Ascended Masters are enlightened beings whom many in the esoteric field believe have evolved beyond the need to reincarnate on earth and now act from a higher plane of existence to assist humans in their movement toward enlightenment and guide the race in its destined evolution. The concept of ascended masters was popularly introduced by Madame Helena Petrovna Blavatsky, cofounder of the Theosophical Society, and described in some detail in her most important book, The Secret Doctrine. Blavatsky taught that both individuals and the human race were engaged in an upward evolutionary process. At the same time, she pictured a hierarchy of Masters headed by a being known as the Solar Logos. Those masters at the lowest level of the hierarchy regularly interacted with humanity. The Masters El Morya and Koot Hoomi have had a special role in the formation and guidance of the society. One of the early members of the society, A. P. Sinnett, also received regular communications from the masters that became the basis of two important theosophical texts, Esoteric Buddhism and the Mahatma Letters to A. P. Sinnett.
Together, the masters constituted the Great White Brotherhood. A number of the spiritual leaders from past history were pictured as members of the hierarchy. For example, the person known as Jesus, revered as the fountainhead of Christianity, is believed to hold the office of Maitreya in the hierarchy. The work of the masters was championed by Blavatsky's successor Annie Besant and her colleague Charles W. Leadbeater, whose works further elaborated upon the nature and work of the masters.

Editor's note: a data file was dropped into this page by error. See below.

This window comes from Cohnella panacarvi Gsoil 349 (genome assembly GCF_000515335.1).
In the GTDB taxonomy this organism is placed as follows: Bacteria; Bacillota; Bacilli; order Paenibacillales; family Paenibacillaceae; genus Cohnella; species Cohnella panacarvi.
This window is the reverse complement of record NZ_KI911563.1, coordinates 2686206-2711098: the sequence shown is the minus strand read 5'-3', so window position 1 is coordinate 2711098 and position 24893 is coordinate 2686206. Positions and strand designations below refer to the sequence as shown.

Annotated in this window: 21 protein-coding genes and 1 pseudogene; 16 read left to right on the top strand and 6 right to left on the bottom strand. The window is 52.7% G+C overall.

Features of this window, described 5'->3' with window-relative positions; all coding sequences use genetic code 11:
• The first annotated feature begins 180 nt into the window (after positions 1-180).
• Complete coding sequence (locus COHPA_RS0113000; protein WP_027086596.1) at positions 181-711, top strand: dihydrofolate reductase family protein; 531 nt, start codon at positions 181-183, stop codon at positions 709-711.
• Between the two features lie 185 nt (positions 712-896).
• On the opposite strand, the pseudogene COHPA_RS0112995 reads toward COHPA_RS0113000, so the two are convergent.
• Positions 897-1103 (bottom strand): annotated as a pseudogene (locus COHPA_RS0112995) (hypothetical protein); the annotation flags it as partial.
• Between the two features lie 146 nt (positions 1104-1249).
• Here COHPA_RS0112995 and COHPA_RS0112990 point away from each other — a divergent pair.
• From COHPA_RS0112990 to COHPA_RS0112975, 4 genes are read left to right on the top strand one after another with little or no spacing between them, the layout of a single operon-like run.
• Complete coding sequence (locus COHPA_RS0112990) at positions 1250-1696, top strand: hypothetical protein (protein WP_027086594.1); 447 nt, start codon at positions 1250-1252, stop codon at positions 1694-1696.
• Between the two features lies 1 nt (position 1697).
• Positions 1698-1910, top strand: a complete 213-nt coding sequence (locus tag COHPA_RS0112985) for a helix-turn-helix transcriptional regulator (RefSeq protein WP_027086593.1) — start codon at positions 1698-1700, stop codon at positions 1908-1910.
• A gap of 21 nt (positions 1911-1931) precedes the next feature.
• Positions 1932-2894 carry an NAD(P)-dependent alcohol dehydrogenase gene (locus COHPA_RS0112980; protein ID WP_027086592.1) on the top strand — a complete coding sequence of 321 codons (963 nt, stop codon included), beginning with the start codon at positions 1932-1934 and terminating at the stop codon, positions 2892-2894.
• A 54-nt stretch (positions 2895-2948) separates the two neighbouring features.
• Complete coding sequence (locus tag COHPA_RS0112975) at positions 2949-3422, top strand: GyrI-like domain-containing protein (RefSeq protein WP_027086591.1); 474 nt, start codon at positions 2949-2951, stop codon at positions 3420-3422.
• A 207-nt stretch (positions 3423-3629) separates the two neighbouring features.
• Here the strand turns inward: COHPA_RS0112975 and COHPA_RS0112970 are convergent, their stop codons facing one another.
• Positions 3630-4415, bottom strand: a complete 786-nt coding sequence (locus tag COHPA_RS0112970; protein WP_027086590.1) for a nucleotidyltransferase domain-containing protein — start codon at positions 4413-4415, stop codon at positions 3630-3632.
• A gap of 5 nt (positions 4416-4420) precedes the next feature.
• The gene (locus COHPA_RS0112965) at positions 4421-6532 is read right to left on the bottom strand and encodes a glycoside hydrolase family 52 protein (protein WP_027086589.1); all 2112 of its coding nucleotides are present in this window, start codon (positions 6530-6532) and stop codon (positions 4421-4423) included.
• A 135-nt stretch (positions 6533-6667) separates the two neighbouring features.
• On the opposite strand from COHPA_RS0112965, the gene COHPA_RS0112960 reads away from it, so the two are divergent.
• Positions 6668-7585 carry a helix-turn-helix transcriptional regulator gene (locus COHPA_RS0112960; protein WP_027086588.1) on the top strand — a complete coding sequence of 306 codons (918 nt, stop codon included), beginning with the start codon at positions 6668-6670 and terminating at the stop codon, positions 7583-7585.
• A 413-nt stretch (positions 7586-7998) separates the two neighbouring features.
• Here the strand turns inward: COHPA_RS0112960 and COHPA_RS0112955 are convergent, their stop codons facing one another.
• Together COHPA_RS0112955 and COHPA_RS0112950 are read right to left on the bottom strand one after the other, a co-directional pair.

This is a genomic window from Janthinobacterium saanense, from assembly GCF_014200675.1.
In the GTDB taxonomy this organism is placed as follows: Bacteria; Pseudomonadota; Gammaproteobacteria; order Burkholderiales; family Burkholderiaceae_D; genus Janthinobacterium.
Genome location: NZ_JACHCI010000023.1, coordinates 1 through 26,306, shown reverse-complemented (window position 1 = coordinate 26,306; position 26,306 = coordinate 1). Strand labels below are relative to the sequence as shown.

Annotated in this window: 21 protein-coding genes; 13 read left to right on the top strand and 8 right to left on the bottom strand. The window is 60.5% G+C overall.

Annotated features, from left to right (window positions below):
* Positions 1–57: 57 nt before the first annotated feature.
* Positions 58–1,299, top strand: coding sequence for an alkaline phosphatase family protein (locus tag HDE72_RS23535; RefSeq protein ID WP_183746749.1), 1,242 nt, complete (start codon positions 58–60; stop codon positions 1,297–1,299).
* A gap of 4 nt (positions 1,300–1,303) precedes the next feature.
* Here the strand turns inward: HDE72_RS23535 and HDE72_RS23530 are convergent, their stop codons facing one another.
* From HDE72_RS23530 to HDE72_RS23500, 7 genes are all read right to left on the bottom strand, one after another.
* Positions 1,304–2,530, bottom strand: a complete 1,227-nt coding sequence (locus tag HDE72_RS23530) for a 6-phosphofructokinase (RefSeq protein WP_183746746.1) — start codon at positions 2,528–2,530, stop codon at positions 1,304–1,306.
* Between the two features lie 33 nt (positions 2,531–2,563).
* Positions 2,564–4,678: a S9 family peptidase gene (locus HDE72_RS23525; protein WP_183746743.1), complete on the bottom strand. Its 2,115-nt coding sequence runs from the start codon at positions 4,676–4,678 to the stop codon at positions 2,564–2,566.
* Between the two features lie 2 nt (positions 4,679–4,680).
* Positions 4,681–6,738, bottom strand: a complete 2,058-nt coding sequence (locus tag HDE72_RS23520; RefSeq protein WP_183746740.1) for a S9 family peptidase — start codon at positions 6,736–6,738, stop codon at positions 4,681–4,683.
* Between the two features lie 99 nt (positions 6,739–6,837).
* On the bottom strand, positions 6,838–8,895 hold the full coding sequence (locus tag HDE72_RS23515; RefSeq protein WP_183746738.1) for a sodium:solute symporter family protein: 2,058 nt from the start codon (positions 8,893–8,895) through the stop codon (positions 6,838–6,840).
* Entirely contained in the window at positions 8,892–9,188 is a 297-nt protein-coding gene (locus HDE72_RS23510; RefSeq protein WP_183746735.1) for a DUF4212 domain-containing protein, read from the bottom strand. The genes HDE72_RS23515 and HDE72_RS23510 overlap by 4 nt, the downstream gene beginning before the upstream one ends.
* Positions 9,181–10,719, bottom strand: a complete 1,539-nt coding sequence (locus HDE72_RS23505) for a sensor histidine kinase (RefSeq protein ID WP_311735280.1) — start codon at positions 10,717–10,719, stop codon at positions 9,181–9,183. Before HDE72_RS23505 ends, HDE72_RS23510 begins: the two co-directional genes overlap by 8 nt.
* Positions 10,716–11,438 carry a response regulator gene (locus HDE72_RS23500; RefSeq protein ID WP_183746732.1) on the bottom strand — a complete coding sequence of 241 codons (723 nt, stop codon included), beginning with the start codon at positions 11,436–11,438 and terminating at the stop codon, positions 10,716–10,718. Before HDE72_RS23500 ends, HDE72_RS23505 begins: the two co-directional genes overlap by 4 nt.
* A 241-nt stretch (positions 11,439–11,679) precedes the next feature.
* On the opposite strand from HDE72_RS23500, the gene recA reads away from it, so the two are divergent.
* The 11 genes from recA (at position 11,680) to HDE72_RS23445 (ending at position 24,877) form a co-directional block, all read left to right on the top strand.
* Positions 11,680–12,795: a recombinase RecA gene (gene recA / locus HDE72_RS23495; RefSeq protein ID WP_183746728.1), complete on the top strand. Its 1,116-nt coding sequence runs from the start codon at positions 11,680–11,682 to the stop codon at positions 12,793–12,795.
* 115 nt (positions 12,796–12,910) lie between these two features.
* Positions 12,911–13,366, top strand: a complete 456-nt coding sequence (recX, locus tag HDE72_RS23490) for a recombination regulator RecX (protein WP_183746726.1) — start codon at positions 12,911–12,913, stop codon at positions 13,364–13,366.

Blavatsky also introduced the idea of ascension as a goal for humans, a concept made central of "I AM" Religious Activity, an organization founded by Guy W. Ballard, who further developed theosophical concepts. Ballard taught that it was possible through following the disciplines of the movement, including vegetarianism, to so purify the self that the individual need not die but could ascend to the next level of conscious existence. Ballard's own untimely death necessitated some revision of that ideal, and the natural process of death was integrated into the understanding of the process of ascension. Ballard is now believed to have assumed a position as an ascended master, as has Mark Prophet, the founder of the Summit Lighthouse (now the Church Universal and Triumphant ), a group similar to the "I AM."
Ballard regularly and publicly served as a messenger for a variety of Ascended Masters, especially Comte de St. Germain. At the same time, Alice A. Bailey claimed contact with a Master she generally called "The Tibetan," named Djwhal Khul. Both became models for a variety of people through the last half of the twentieth century who have claimed contact with and who have channeled messages from the masters. By the 1970s, over one hundred groups with roots in the Theosophical Society that either acknowledged the messages from the masters received by Blavatsky and/or were receiving new messages regularly from the masters were functioning in the English-speaking world. One group of channelers, beginning with George King, founder of the Aetherius Society, have claimed contact with extraterrestrial entities, who nevertheless have the same names as the members of the spiritual hierarchy originally described by Blavatsky. Flying saucer contactees, such as Dorothy Martin of the Association of Sananda and Sanat Kumara, described them as members of an outer space hierarchy.